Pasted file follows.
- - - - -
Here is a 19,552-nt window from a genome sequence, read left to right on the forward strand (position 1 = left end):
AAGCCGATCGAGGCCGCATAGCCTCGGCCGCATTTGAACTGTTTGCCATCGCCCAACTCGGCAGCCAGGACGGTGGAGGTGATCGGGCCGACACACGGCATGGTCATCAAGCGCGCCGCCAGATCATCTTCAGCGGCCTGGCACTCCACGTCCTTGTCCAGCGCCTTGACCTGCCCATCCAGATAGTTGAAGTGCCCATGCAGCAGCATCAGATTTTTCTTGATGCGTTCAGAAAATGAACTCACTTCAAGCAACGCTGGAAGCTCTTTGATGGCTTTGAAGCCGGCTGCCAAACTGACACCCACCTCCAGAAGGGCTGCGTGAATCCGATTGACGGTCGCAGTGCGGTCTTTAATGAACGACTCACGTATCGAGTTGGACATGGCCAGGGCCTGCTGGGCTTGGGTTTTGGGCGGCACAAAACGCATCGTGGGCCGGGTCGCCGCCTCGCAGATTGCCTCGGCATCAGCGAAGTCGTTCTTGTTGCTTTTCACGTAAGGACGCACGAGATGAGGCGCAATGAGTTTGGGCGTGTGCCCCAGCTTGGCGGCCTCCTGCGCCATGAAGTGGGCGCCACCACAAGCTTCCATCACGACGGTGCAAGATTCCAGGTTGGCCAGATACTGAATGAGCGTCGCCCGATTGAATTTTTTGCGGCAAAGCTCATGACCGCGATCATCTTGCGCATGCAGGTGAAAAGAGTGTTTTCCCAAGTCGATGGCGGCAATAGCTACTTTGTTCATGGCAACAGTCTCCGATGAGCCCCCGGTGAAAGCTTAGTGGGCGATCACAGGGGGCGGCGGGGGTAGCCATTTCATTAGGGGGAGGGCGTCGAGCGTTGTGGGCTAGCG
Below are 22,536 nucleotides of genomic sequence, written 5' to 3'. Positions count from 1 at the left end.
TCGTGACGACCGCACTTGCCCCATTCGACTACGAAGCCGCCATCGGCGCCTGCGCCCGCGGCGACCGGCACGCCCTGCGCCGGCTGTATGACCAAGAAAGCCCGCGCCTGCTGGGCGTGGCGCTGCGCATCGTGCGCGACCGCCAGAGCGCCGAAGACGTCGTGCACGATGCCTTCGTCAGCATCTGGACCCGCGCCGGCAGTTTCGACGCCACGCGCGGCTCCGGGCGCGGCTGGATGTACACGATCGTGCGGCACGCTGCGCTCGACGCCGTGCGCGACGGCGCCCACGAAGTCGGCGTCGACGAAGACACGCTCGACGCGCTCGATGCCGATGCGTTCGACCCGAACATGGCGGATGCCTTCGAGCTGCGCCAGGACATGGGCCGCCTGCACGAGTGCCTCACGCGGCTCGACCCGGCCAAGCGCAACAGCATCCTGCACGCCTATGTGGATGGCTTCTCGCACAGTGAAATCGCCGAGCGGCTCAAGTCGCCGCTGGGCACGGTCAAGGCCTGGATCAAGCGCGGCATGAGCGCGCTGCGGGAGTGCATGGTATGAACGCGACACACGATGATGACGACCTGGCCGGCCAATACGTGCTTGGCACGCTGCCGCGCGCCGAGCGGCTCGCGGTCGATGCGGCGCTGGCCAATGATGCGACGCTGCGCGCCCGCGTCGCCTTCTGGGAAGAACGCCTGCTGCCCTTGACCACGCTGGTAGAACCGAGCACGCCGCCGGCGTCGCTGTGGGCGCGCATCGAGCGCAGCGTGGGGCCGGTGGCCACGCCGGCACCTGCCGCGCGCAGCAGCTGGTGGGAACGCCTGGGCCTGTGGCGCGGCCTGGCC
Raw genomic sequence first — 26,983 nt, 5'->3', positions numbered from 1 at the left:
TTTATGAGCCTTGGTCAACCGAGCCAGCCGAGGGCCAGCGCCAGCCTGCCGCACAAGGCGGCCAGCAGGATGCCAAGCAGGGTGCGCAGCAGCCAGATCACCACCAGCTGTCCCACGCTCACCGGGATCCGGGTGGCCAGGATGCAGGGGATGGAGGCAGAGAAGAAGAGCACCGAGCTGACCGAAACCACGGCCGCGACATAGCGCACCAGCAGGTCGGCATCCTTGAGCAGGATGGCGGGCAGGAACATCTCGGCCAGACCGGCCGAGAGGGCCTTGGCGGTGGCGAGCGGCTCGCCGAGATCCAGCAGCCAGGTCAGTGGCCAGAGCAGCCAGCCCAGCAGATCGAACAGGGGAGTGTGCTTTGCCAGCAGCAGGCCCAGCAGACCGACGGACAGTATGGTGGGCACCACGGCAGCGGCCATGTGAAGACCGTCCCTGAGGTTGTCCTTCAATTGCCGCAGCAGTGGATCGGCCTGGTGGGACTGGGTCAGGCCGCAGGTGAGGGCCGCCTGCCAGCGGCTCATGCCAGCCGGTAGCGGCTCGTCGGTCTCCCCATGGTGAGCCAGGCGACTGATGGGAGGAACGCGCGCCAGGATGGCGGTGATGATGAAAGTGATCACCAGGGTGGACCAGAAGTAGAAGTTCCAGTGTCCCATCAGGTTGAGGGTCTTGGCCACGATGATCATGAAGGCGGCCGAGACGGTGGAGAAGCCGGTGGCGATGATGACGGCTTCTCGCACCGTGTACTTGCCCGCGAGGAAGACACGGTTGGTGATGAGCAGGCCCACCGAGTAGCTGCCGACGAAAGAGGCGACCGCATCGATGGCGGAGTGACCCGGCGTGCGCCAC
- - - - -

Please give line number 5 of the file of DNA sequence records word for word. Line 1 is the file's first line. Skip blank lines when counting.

Raw genomic sequence first — 26,983 nt, 5'->3', positions numbered from 1 at the left: